It isn’t.

There are certain questions that shouldn’t need to be asked. Which, if they come up, are a sign that there is something deeply wrong with the kind of conversation that you’re having. Here’s an example of one, which recently appeared in my Google News feed:

For background on this case, which I’ve discussed here before when it was before the Ninth U.S. Circuit Court of Appeals, see GT 2007-10-02: Public schooling. The story is back in the news because the case has reached the Supreme Court.

If you think that there is any reasonable debate to be had about whether it could possibly be legitimate or appropriate for government school officials to corral an unwilling 13-year-old girl into the school nurse’s office, then force her to undergo a humiliating strip-search, all in order to serve the Compelling State Interest of making sure that she wasn’t covertly carrying any ibuprofen on her person — and, this is, apparently, something that the most distinguished jurists of the government of the United States of America believe — then I will say that there is something deeply wrong with the kind of conversations that you are having about 13 year old girls, their rights, the role of schools in a humane society, and the prerogatives of the State. By the time you get around to trying to answer a question like that, it’s already too late; the fact that it was ever open for you says more than enough about you, and about the masters that you serve.

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6 replies to It isn’t. Use a feed to Follow replies to this article · TrackBack URI

  1. Nick Manley

    I watched a video of this girl and her mother speaking about the incident. They were much more rational then the cronies running this school district. Thank goodness her mother didn’t side with the school! I imagine there are parents who would.

  2. Nick Manley

    ACLU video, everyone.

    https://secure.aclu.org/site/SPageServer?pagename=NatSupportSavanaVideo&s_src=shortcut

    Note how intellectually mature this 13 year old is — was not aware that 13 year olds are by definition incapable of understanding the risks/potential benefits of drugs. The zero tolerance policy in schools completely undermines the development of youth intelligence — not to mention overriding the potential judgment of sane reason minded parents — although, I do not postulate an absolute right for parents to control their children. Alas, they do frequently violate ethical obligations to youth. The Randian view does strike me as the best. A person willingly engaged in the raising of a child has obligations to that child — the child has no obligation to their parents.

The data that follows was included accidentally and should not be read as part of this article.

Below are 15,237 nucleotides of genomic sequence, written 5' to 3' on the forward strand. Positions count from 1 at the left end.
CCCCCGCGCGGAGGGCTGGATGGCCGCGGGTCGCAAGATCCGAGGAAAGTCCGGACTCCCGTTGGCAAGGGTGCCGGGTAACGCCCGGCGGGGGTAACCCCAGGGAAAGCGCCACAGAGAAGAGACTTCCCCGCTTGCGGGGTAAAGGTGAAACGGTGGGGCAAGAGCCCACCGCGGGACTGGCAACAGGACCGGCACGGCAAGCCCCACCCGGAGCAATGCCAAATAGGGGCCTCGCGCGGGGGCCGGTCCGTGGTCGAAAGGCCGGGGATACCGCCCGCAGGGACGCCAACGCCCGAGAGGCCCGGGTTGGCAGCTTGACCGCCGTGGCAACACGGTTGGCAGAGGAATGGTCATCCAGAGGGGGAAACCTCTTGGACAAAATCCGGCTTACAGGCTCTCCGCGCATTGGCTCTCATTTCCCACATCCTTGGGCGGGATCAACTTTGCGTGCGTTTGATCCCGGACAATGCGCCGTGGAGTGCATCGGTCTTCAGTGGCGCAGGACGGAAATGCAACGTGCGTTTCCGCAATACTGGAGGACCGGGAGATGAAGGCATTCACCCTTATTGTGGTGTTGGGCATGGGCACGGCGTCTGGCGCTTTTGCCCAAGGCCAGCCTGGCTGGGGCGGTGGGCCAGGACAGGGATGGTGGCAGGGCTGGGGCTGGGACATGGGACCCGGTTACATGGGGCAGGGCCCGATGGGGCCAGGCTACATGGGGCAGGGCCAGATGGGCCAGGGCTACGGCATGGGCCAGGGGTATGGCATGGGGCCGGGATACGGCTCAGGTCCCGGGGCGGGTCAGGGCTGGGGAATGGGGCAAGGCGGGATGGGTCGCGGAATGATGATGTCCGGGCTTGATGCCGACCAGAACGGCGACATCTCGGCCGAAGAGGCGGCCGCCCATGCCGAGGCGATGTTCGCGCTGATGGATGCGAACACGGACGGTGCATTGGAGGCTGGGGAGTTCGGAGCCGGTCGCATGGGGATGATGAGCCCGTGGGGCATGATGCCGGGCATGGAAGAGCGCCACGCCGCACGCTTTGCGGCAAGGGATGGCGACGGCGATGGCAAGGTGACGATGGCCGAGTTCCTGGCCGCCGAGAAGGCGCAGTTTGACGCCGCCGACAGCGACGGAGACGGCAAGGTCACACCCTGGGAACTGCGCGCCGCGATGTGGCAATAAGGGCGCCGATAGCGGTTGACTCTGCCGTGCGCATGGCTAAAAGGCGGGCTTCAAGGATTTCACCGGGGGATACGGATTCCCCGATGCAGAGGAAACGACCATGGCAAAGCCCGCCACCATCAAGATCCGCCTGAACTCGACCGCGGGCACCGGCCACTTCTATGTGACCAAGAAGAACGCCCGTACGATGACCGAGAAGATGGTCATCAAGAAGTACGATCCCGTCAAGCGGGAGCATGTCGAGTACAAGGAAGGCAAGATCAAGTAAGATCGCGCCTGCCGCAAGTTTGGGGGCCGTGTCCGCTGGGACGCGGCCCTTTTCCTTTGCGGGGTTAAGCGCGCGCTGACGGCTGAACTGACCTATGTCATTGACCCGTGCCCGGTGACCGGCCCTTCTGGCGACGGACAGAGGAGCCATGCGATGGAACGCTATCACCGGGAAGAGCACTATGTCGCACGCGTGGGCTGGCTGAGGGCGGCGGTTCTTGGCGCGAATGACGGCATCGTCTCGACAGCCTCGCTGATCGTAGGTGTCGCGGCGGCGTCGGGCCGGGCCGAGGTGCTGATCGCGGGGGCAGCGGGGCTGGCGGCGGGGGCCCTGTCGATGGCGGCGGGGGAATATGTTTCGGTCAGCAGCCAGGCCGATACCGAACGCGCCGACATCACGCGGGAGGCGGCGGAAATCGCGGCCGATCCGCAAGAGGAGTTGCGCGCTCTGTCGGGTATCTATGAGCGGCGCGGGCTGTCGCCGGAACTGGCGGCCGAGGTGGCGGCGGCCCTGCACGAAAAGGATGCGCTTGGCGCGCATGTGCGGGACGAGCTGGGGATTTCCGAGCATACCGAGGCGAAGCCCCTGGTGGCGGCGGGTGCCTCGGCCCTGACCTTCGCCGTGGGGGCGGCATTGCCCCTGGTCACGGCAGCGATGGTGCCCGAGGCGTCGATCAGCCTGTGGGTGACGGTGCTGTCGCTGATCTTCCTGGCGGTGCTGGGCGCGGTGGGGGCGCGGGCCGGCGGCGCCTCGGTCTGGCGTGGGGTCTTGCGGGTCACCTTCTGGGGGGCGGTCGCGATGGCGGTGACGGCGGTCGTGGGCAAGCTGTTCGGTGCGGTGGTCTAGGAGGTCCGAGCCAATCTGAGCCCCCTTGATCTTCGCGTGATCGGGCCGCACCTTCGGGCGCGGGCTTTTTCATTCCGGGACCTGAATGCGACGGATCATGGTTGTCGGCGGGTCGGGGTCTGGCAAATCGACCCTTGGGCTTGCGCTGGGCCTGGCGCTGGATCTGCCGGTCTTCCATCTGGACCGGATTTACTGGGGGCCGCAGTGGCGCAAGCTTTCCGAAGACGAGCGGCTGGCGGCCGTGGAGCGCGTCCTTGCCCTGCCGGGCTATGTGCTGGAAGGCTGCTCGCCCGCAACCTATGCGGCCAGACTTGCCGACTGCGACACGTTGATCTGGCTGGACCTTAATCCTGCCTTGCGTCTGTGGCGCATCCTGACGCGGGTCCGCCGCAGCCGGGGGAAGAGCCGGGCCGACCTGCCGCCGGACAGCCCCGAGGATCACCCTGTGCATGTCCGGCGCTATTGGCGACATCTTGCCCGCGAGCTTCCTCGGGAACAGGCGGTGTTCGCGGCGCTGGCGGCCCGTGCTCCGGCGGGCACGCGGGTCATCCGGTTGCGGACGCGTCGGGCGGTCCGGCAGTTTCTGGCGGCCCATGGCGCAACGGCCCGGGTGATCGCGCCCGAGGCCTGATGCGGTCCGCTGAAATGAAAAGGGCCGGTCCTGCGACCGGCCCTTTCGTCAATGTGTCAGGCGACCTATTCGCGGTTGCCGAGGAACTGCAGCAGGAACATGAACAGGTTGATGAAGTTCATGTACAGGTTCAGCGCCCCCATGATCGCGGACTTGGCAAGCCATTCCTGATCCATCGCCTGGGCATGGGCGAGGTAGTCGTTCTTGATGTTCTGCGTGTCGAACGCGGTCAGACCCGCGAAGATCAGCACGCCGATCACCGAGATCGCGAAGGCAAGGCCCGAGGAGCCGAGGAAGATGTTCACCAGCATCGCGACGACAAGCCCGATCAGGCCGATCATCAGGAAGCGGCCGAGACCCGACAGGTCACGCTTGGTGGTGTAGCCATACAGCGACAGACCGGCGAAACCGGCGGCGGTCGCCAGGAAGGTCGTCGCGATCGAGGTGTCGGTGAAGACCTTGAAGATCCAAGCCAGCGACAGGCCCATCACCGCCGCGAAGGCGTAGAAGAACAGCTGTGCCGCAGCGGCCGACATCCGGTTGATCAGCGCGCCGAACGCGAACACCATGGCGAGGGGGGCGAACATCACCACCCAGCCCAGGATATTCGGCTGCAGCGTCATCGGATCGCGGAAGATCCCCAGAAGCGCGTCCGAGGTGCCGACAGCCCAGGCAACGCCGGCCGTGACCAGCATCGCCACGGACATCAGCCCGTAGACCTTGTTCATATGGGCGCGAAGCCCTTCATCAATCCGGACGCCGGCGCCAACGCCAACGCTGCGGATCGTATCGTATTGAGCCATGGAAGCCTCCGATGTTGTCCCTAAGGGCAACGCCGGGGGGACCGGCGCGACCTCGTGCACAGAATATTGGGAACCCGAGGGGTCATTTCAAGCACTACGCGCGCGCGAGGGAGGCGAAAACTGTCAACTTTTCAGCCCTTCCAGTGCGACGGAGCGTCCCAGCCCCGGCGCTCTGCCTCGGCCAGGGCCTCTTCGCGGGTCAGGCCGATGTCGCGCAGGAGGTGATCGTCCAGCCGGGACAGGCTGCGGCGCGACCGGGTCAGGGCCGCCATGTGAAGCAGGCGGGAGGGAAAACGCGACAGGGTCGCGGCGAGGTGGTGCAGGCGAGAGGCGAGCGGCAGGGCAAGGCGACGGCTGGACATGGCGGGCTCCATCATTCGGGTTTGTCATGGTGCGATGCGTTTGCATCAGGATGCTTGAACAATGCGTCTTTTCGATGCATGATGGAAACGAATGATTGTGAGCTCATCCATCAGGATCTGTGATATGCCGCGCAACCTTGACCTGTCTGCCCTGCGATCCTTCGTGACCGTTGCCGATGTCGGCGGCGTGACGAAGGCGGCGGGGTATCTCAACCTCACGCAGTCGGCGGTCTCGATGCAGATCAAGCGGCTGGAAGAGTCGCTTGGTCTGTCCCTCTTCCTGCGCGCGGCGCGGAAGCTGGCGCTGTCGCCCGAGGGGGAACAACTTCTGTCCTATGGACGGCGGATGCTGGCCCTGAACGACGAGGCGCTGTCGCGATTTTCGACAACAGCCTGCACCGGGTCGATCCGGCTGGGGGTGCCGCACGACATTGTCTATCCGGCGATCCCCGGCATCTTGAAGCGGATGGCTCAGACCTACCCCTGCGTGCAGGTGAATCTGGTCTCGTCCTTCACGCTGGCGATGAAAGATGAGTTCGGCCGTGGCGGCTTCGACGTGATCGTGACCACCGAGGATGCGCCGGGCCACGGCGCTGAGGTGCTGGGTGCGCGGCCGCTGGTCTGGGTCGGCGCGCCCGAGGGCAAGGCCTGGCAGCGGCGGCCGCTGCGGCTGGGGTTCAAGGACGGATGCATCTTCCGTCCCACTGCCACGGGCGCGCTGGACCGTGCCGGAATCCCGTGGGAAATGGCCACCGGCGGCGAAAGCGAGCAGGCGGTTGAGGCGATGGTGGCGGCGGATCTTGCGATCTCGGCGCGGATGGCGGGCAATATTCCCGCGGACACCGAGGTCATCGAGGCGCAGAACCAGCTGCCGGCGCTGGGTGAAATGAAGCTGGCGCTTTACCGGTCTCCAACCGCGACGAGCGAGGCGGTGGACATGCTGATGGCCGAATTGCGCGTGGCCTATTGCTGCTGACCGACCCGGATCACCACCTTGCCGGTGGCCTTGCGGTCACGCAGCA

The ACLU may be more conventional then me, but they do a hell of a job. Without them, America’s freedoms would be in much more danger. I give this left-liberal outfit two thumbs up.

  3. Phil

    Holy shit.

  4. Monkt

    This is horrible, no one should EVER have to ask this question.

  5. Gabriel

    Schools are apparently being run like prison camps now, so sadly I was not surprised to see this news item. Sometimes I think politicos and their followers dream about making the entire earth a “prison planet”, i.e. have regimentation and central authority cover every square millimeter of the globe.

— 2013 —

  1. Discussed at radgeek.com

    Rad Geek People's Daily 2013-03-15 – Cops Are Here To Protect You (Cont’d):

    […] All K-12 students, Pennsylvania: Bristol Township School District allows them. Neshaminy and Pennridge schools do not. And Palisades is discussing whether to permit them. But most local school districts have no specific policy on strip-searches of students. Without a policy, there are no guidelines, meaning students can be forced to take off all clothing if suspected of carrying prohibited contraband or material that could pose a threat [for example, dangerous substances like ibuprofen —R.G.]. Statewide, more than 100 school districts have adopted a policy example provided by the Pennsylvania School Board Association in 2009, which sets out the circumstances in which it believes a strip-search would be reasonable and necessary. Palisades introduced its proposed strip-search policy during the school board’s Feb. 6 meeting, leading several parents to speak out against such searches. It defines when administrators could legally strip-search students: a reasonable suspicion that something was being concealed that would be a threat to the health, safety and welfare of the school population and could be recovered only by the removal or searching of a student’s clothes… . There are no possible suspicions that could possibly make it reasonable for school administrators or… […]

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